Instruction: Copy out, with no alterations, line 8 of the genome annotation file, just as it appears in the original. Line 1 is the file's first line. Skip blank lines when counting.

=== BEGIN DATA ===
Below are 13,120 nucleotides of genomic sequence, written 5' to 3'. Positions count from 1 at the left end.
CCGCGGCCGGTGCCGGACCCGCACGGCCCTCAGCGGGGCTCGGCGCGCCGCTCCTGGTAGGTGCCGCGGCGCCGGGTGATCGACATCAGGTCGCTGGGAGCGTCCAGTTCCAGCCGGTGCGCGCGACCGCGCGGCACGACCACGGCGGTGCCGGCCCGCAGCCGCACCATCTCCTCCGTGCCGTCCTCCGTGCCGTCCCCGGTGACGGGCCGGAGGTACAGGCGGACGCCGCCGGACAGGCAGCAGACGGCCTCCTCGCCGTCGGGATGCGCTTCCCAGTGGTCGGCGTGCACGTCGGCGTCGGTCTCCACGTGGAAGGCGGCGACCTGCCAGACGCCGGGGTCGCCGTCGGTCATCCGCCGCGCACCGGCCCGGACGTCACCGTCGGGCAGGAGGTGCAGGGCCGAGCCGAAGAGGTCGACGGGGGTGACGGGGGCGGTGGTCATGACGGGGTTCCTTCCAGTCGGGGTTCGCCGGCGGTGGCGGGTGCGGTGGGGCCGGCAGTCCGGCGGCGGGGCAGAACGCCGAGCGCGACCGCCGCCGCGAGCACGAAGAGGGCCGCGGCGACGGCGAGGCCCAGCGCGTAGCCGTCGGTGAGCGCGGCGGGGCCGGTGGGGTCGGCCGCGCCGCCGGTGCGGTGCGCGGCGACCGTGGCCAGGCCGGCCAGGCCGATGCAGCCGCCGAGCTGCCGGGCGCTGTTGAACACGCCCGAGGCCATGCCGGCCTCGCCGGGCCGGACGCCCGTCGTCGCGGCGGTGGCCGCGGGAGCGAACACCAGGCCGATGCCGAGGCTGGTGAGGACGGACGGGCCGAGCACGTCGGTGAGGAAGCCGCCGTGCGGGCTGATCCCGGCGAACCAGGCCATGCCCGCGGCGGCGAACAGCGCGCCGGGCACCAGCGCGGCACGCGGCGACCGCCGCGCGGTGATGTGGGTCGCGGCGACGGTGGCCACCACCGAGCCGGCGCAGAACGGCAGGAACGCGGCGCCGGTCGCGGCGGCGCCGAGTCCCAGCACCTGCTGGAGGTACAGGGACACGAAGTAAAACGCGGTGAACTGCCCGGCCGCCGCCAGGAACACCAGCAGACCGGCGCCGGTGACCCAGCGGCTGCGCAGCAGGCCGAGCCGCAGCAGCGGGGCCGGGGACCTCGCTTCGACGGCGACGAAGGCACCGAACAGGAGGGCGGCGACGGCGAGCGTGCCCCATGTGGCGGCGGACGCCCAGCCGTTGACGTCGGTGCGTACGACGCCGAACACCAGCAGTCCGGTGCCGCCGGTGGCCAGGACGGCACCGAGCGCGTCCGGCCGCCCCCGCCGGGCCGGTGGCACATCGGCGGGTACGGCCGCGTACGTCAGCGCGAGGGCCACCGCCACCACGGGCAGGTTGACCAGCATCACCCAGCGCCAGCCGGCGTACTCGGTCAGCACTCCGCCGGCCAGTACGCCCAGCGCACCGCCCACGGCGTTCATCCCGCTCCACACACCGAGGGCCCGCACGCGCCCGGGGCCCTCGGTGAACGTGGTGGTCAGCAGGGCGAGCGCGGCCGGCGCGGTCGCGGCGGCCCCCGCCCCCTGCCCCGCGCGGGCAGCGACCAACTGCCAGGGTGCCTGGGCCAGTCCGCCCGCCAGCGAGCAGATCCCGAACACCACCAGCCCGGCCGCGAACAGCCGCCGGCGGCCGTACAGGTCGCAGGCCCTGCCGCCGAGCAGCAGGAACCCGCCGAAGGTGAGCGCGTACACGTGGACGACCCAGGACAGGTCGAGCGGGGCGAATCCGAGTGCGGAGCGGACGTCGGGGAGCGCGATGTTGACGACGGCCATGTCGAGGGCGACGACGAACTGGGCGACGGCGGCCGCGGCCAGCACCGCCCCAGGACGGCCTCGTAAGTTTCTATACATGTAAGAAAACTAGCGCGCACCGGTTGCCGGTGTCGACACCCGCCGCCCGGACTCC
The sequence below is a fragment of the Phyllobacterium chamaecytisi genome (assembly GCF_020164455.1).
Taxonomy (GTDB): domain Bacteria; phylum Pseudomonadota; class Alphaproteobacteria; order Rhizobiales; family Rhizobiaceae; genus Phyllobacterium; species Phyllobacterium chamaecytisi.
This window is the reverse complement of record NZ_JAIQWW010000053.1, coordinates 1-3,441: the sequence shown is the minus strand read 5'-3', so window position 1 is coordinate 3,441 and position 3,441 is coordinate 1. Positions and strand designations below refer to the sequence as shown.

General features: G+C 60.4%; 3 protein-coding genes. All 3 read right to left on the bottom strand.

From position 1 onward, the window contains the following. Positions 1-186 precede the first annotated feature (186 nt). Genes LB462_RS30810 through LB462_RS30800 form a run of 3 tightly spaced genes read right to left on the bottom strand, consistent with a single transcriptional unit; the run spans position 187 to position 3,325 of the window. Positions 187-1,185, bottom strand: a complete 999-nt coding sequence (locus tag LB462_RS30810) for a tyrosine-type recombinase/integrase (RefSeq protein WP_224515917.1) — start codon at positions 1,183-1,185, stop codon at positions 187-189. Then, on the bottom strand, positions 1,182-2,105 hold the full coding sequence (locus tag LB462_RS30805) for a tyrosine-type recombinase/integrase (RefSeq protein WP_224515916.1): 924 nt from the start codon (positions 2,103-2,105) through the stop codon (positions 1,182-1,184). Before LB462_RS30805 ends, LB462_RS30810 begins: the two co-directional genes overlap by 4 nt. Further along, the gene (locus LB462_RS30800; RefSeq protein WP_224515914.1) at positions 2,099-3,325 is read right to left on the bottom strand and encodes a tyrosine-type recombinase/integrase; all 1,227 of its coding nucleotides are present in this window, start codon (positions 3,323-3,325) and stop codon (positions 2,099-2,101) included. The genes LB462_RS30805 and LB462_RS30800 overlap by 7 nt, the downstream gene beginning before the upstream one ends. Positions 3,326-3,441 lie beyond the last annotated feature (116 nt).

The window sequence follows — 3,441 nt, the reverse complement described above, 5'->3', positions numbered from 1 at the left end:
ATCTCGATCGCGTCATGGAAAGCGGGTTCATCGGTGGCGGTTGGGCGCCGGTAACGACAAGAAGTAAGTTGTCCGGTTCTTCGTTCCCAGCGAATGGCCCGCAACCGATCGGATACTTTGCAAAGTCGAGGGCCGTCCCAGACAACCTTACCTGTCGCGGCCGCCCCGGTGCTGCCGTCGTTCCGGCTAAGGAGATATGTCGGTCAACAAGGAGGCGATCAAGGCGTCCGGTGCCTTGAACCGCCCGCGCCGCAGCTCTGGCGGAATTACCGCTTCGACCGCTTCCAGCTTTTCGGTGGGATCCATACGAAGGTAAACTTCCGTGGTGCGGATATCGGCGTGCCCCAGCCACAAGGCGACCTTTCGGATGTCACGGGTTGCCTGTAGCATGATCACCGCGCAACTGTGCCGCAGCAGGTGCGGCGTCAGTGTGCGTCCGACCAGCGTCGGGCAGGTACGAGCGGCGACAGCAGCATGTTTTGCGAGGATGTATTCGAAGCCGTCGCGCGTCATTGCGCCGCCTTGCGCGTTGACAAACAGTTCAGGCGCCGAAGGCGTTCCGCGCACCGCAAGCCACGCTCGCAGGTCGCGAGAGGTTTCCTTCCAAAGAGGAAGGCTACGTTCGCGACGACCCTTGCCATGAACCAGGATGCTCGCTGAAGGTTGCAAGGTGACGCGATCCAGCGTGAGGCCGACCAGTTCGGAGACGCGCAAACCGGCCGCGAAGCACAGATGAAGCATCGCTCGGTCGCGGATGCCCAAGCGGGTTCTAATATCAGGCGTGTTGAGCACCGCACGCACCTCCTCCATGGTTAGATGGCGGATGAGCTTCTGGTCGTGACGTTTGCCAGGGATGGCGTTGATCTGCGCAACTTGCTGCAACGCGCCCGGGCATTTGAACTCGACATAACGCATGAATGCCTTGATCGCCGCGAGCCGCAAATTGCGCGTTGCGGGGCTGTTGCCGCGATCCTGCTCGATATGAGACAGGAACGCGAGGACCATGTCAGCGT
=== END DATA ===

The window sequence follows — 3,441 nt, the reverse complement described above, 5'->3', positions numbered from 1 at the left end: